[21] See United States Department of State Country Reports on Human Rights Practices for 2004, published on February 28, 2005, [online] (retrieved May 3, 2005).

[22] State Department Reports on Human Rights Practices for 2004, ibid. The report included the following information on other reported receiving countries in rendition cases:

Morocco: “some members of the security forces tortured or otherwise abused detainees.”

Saudi Arabia: “authorities reportedly at times abused detainees, both citizens and foreigners. Ministry of Interior officials were responsible for most incidents of abuse of prisoners.”

Jordan: “police and security forces sometimes abused detainees during detention and interrogation, and allegedly also used torture. Allegations of torture were difficult to verify because the police and security officials frequently denied detainees timely access to lawyers.”

Pakistan: “Security force personnel continued to torture persons in custody throughout the country.”

Uzbekistan: “police and the NSS routinely tortured, beat, and otherwise mistreated detainees to obtain confessions or incriminating information… Torture was common in prisons, pretrial facilities, and local police and security service precincts. Defendants in trials often claimed that their confessions, on which the prosecution based its cases, were extracted by torture (see Section 1.e.). In February 2003, the U.N. Special Rapporteur on Torture issued a report that concluded that torture or similar ill-treatment was systematic.”

[23] Jehl and Johnson, “Rule Change…,” New York Times.

[24] Letter from William J. Haynes II to Senator Patrick Leahy, June 25, 2003, [online] (retrieved May 5, 2005). See also Letter of William J. Haynes II to Kenneth Roth, Executive Director of Human Rights, April 2, 2003, [online] (retrieved May 5, 2005).

[25] According to press reports, Imad Moustafa, the charge d'affaires at the Syrian Embassy in Washington, denied Arar was tortured. Dana Priest, “Top Justice Aid Approved Sending Suspect to Syria,” Washington Post, November 19, 2003, page A28. Priest quotes Moustafa as saying, “… Syria had no reason to imprison Arar. He said U.S. intelligence officials told their Syrian counterparts that Arar was an al-Qaeda member. Syria agreed to take him as a favor and to win goodwill of the United States, he said.” Ibid.

[26] Human Rights Watch, Black Hole, p. 17 (Human Rights Watch telephone interview, name withheld on request, January 2005).

[27] Mamdouh Habib, et al. v. George W. Bush, et al., Petitioner’s Memorandum of Points and Authorities in Support of His Application for Injunctive Relief (2004).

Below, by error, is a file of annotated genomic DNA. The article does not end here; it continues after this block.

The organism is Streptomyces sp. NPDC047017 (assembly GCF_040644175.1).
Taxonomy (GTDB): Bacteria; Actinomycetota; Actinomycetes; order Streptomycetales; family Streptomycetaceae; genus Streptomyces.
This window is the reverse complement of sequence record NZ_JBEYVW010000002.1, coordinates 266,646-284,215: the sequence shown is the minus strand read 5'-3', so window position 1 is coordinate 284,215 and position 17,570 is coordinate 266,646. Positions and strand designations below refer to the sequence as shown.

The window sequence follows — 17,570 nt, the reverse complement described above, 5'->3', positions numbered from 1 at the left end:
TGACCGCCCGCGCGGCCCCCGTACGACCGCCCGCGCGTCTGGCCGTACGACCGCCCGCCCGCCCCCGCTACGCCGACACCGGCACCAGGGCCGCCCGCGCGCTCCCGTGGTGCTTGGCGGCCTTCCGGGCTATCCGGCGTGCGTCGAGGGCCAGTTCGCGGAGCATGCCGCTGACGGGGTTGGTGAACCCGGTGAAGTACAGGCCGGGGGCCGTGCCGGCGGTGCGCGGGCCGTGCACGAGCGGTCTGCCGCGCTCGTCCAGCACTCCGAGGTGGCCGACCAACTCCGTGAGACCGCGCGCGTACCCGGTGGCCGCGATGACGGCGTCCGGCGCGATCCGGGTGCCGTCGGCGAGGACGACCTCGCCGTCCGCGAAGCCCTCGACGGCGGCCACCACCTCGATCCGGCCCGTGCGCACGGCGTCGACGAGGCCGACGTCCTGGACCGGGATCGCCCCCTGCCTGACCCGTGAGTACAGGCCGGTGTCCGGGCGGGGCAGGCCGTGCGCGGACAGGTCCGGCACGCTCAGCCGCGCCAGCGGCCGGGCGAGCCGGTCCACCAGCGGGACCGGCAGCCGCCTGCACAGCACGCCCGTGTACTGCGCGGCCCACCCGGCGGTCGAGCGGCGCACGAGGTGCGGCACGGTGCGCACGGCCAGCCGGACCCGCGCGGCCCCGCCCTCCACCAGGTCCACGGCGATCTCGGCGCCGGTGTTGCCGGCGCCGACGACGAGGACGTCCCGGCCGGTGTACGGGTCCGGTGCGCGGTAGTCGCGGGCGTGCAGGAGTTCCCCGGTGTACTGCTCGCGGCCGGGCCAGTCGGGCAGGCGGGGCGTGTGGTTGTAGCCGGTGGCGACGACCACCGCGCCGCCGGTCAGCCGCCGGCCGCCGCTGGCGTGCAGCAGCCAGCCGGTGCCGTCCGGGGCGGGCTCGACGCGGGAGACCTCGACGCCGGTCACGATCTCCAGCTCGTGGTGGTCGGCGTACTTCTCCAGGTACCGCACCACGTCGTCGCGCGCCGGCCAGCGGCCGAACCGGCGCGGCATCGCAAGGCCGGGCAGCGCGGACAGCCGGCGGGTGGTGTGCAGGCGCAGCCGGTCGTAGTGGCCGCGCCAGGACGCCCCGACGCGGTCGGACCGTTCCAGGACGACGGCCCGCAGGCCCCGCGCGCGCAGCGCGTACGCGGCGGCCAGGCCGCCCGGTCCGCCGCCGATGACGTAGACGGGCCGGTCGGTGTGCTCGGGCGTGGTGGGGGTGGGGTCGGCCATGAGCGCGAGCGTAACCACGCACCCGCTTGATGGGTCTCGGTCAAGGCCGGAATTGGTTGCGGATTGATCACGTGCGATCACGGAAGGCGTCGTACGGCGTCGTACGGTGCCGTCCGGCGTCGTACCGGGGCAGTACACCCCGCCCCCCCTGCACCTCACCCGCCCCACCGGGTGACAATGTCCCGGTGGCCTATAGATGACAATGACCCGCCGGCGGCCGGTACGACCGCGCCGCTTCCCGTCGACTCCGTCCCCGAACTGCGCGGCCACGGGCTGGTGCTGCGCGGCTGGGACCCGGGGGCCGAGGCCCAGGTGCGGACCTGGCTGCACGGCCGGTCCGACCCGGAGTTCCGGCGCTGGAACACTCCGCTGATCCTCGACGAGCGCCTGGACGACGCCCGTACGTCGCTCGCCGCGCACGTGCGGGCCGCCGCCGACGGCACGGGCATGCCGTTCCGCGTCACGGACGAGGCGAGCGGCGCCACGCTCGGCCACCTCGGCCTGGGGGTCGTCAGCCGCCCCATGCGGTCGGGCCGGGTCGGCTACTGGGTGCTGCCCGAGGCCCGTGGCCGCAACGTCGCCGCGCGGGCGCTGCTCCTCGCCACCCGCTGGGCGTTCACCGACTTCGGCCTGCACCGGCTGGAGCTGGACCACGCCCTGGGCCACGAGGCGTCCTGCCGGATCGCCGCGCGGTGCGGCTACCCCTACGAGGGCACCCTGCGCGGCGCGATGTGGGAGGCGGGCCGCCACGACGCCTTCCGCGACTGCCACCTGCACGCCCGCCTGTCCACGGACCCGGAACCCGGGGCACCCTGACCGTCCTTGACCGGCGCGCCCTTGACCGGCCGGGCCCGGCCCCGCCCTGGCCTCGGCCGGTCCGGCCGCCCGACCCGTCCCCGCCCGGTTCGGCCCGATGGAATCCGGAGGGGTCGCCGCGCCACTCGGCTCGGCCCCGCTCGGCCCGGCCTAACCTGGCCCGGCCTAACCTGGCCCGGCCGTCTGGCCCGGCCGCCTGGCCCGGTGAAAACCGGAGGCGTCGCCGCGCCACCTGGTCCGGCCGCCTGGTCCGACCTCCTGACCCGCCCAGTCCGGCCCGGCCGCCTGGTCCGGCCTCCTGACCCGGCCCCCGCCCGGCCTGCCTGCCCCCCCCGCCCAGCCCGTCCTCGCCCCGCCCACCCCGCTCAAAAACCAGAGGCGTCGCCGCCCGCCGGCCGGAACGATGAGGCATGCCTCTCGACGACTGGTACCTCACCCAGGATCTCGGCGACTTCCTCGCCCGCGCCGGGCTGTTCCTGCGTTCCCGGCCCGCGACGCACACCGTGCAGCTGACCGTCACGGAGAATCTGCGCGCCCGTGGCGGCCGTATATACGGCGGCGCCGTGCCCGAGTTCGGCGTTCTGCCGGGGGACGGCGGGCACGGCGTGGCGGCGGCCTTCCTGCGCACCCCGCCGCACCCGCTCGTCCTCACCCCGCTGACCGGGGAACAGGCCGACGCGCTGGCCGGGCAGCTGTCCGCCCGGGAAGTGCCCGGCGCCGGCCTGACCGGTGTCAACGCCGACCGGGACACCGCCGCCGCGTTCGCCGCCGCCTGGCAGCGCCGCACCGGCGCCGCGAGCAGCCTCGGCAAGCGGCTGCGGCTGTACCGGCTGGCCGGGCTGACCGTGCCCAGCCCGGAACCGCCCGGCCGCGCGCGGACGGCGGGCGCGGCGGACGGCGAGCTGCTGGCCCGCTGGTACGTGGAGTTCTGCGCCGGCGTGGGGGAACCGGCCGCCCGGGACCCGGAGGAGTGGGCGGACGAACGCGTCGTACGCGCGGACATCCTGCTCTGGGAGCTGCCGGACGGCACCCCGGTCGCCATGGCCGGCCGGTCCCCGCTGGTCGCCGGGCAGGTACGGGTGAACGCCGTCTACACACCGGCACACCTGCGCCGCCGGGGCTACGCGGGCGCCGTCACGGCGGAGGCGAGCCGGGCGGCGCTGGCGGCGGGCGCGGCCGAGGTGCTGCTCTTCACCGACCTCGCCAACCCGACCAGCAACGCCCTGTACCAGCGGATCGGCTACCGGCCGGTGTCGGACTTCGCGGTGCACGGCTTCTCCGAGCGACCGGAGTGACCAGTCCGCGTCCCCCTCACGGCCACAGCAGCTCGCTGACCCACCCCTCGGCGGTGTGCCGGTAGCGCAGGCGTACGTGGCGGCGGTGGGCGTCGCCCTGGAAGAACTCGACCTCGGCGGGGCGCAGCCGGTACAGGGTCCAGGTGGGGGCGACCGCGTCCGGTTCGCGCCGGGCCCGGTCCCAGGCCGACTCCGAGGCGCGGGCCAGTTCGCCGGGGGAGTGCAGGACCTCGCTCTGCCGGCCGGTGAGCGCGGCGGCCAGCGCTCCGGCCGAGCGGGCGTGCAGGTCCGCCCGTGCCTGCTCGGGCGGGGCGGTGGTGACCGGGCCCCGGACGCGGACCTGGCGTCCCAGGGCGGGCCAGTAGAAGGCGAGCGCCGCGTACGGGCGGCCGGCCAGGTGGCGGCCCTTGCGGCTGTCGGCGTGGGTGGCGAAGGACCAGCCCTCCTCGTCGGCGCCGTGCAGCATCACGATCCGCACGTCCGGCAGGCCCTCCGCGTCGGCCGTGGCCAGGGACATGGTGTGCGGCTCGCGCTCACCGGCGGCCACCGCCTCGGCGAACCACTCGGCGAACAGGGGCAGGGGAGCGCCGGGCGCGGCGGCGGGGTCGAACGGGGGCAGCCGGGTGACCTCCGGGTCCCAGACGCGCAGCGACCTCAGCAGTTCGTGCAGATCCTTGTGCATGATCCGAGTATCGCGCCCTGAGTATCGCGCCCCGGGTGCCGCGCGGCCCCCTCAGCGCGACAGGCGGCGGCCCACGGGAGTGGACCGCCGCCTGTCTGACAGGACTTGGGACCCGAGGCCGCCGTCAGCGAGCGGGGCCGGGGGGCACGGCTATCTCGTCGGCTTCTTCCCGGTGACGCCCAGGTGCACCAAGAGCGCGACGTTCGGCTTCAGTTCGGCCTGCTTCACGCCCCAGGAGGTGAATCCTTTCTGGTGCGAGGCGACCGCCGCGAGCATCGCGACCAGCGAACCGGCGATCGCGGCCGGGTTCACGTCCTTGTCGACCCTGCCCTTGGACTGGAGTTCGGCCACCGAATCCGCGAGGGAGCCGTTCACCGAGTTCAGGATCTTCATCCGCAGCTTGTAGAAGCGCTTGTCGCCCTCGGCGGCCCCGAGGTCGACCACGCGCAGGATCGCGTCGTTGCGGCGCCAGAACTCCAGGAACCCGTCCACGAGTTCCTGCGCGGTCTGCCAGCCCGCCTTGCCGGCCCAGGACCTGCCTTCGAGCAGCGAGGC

[28] See, for example, Raymond Bonner, “Australian’s Long Path in the U.S. Antiterrorism Maze,” New York Times, January 29, 2005, p. A4; Dana Priest, “Detainee Sent Home to Australia,” Washington Post, January 29, 2005, page A21.

[29] Priest, “Detainee Sent Home to Australia,” Washington Post.

[30] See Mayer, “Outsourcing Torture,” The New Yorker; Human Rights Watch, “The United States’ ‘Disappeared’: The CIA’s Long-Term ‘Ghost Detainees’,” [Briefing Paper], October 2004, Annex 1 [online] (retrieved May 6, 2005).

[31] SeeTim Reid, “Flight to torture: where abuse is contracted out,” The Times, March 26, 2005, page 43; Mattias Karen, “Report: Security police broke law allowing Americans handle extradition of Egyptians,” Associated Press, March 22, 2005 (retrieved March 22, 2005).

[32] See “The Broken Promise” (English Transcript), Kalla Fakta, Swedish TV4, May 17, 2004 [online] (retrieved March 3, 2005); “The Broken Promise, Part II” (English Transcript), May 24, 2004 [online] (retrieved March 3, 2005); “The Broken Promise, Part IV,” (English Transcript), November 22, 2004 [online] (retrieved April 1, 2005).

[33] Mattias Karen, “Report: Security police broke law allowing Americans handle extradition of Egyptians,” Associated Press, March 22, 2005 (retrieved March 22, 2005).

[34] Chefsjustitieombudsmannen Mats Melin, Avvisning till Egypten - en granskning av Säkerhetspolisens verkställighet av ett regeringsbeslut om avvisning av två egyptiska medborgare [Expulsion to Egypt: A review of the execution by the Security Police of a government decision to expel two Egyptian citizens], Reference Number: 2169-2004, March 22, 2005, section 3.2.2, copy on file with Human Rights Watch.

[35] Human Rights Watch Report, “Still at Risk: Diplomatic Assurances No Safeguard against Torture,” April 2005, p. 58, [online] (retrieved May 6, 2005). See generally,ibid, pages57-63.

[36] See Craig Witlock, “Europeans Investigate CIA Role in Abductions,” Washington Post (March 13, 2005), pp. A1 and A 18.

[37] Stephen Grey, U.S. Agents “Kidnapped Militant” for Torture in Egypt, The Sunday Times (London), Feb. 6, 2005.

[38] See Editorial, “Shame on Bush for Rights Violation,” Newsday, February 27, 2005; Michael Isikoff, “A Tangled Web,” Newsweek, March 7, 2005. On February 22, 2005, Abu Ali was arraigned in U.S. District Court in Alexandria, Virginia, on charges of conspiracy to commit terrorism. For a detailed account of the case, see Elaine Cassel, “The Strange Case of Ahmed Omar Abu Ali: Troubling Questions about the Government’s Motives and Tactics,” FindLaw’s Legal Commentary (March 7, 2005), at [retrieved April 1, 2005]. For more information, see World Organization for Human Rights USA website at

[39] See Jerry Markon, “Terror Suspect's Attorneys Link FBI to Alleged Torture by Saudis,” Washington Post, May 11, 2005.

[40] Remarks by President George W. Bush at the Twentieth Anniversary of the National Endowment of Democracy, November 6, 2003 [online], (retrieved May 12, 2005).